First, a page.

Wenger grabs chance to change mood for the better
Display in Turkey show his side’s weaknesses have been overstated
Arsenal’s coach Arsene Wenger looks on before the Champions League qualifying soccer match against Fenerbahce in Istanbul. Photograph: Murad Sezer/Reuters
Had Arsenal finished anywhere but fourth in the Premier League last season they would not have had to play this game, and would have been able to recover from Saturday’s defeat to Aston Villa in relative privacy. Instead Arsene Wenger has been contractually obliged to discuss his side’s failings in daily press conferences, the fresh quotes sustaining several days of bonus negative headlines. Saturday’s was a painful defeat but it has been over-analysed as a result of an unfortunate accident of scheduling.
Few teams could understand Arsenal’s pain better than Fenerbahce, who having come second in last season’s Super Lig and reached the Europa League semi-finals suffered their own an humiliating opening-day reverse, when they somehow parlayed a 2-0 lead with 15 minutes to play into a 3-2 defeat at freshly promoted Konyaspor. This game offered both sides an opportunity to change the mood for the better, and it was one the visitors grabbed greedily.
For all the noise their fans created, from the start their home side seemed by some distance second best, and there were moments – one pizzicato exchange of passes around Fenerbahce’s penalty area in the 18th minute, for example – which recalled the best years of Wenger’s Arsenal. This team are not as good as many Arsenal fans hoped it would be at this stage but their weakness has been overplayed.
The visitors dominated the first half, enjoying 54% of possession and not allowing their hosts a single shot on goal, but for all their pressure goalscoring chances of their own were extremely limited, with Olivier Giroud passing up probably the best of them when blasting wide in the closing minutes.
Arsenal’s forward line and their undermanned defence, so stretched after Laurent Koscielny’s injury that Bacary Sagna was again asked to improvise at centre-half – which he did decently enough – are most in need of assistance.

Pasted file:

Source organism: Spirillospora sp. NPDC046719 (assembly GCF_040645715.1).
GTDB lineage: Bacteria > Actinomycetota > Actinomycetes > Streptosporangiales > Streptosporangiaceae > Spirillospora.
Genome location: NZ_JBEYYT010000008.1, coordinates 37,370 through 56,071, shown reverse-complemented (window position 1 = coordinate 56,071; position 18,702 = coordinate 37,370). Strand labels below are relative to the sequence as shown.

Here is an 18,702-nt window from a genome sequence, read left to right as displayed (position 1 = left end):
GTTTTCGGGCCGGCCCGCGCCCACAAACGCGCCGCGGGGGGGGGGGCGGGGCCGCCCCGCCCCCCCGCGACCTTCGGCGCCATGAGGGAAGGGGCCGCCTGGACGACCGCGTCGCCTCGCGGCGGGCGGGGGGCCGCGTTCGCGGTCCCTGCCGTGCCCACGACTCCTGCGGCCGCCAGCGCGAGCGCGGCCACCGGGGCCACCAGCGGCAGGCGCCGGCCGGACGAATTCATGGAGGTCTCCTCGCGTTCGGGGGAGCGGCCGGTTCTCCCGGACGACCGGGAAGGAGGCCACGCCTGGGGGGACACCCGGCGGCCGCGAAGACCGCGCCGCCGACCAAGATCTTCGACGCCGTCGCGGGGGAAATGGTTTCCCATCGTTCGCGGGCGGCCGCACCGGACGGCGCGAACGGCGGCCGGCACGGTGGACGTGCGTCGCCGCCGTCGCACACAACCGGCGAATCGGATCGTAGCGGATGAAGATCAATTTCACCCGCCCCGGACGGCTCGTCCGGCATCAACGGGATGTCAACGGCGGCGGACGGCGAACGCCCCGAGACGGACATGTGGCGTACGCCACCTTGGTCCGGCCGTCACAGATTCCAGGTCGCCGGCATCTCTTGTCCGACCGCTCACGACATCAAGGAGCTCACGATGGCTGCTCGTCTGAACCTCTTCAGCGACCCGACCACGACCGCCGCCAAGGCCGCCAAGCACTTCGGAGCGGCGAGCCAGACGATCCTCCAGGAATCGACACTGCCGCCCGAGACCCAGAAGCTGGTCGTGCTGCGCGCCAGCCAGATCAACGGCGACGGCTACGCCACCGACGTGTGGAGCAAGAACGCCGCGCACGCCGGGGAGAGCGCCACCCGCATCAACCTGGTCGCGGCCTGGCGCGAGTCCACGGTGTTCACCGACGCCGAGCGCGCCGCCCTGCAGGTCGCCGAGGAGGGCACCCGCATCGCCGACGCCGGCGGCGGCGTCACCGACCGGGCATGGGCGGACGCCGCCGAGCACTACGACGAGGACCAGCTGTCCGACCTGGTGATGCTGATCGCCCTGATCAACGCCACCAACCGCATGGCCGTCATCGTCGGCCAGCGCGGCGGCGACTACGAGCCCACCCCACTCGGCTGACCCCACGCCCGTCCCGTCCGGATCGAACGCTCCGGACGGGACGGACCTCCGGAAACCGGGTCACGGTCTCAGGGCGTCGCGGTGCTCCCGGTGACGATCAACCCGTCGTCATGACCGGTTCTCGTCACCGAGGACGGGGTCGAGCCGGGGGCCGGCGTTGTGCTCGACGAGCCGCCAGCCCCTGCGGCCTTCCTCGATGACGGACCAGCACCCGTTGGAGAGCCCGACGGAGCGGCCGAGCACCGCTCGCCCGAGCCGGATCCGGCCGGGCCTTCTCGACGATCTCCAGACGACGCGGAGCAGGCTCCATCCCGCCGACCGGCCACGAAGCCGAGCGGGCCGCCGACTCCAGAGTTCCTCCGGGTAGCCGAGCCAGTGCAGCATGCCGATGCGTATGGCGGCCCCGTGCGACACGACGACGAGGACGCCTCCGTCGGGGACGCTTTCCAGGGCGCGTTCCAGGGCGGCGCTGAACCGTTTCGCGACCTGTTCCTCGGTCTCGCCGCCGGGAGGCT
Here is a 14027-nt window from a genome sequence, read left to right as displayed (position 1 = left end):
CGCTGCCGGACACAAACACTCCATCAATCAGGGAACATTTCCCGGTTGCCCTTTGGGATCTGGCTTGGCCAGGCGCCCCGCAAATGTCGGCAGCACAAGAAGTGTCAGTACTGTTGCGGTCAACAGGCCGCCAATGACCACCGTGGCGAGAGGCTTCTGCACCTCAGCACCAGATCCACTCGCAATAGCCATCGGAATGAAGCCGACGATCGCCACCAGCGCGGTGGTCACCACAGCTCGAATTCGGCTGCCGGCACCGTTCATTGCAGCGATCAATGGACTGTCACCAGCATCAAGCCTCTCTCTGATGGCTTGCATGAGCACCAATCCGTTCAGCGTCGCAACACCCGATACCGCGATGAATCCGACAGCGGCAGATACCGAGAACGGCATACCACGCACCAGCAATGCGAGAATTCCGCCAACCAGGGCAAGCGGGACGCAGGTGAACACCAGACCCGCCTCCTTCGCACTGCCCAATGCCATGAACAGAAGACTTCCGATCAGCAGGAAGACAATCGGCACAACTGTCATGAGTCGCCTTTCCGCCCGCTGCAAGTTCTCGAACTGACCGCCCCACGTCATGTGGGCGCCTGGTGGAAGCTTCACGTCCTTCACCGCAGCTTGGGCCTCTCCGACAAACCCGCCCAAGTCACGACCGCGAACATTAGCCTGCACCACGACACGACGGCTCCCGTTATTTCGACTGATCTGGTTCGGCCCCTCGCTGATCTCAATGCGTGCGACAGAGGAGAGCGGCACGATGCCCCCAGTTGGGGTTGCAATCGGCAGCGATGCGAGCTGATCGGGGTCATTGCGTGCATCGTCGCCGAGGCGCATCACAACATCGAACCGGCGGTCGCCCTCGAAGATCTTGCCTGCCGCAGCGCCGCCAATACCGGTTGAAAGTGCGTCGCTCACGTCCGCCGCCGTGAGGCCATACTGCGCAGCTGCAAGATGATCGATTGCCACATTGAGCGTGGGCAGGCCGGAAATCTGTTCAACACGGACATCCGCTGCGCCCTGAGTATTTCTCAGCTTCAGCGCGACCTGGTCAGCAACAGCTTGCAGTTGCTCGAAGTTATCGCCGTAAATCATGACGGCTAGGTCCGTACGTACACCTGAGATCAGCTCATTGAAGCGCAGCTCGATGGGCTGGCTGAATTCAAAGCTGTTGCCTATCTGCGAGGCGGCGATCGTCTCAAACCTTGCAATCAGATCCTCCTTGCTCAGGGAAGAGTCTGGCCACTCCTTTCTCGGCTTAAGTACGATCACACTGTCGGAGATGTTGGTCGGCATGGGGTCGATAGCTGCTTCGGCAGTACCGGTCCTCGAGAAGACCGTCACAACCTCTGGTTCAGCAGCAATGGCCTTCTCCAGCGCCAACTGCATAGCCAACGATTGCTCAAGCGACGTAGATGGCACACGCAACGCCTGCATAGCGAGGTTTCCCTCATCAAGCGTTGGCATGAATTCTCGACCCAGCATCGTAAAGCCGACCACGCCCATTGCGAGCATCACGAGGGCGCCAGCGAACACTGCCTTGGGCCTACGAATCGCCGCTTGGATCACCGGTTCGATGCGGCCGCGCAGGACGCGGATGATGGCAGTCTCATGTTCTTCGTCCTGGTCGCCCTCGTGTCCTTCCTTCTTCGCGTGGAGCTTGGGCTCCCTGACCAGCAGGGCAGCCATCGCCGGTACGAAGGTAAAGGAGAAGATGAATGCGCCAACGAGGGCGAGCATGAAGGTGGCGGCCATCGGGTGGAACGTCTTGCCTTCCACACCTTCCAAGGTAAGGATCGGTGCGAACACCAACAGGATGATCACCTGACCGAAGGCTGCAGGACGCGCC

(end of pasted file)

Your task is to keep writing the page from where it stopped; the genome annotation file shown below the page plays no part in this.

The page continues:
For all the first-half frustrations Arsenal always had one threatening attacking option in the shape of Theo Walcott on the right flank. From the start his running was too intelligent, and too quick, for Michal Kadlec, Fenerbahce’s left-back, and this individual duel was eventually to lead to two of Arsenal’s three goals. Given the troubles elsewhere in Arsenal’s attack Walcott is increasingly expected to provide a cutting edge and he is proving utterly undaunted by the pressure. Kadlec, at 28 a veteran of 48 appearances for the Czech Republic, can rarely have been made to look quite as hapless as he was here.
Among Arsenal’s many faults on Saturday was a central midfield that frequently failed to do the defensive work that was required of them. Neither Aaron Ramsey nor Jack Wilshere is entirely comfortable patrolling the space in front of the defence, which explains why they so often chose to patrol other space entirely.
Here they had another go, with slightly better results. Ramsey in particular was effervescent and the midfield pair were allowed to spend long periods where they are most comfortable, in their opponents’ half.
After half an hour Pierre Webo kicked Koscielny full in the face and, as Arsenal’s physios treated injuries that stained their cloths with blood and forced the defender’s departure, the referee called him over. If ever there was a time to bow your head and accept your punishment, this was it. But instead Fenerbahce’s Cameroonian international striker greeted the inevitable yellow card with a look of outraged, wot-me-guv innocence that proved that he has a talent both for kicks and slapstick.
Koscielny has had a particularly hideous start to the season, both matches so far having ended early with him seeing red. The only question is which he found more distressing – the referee’s crimson card on Saturday, or his own fissured forehead last night.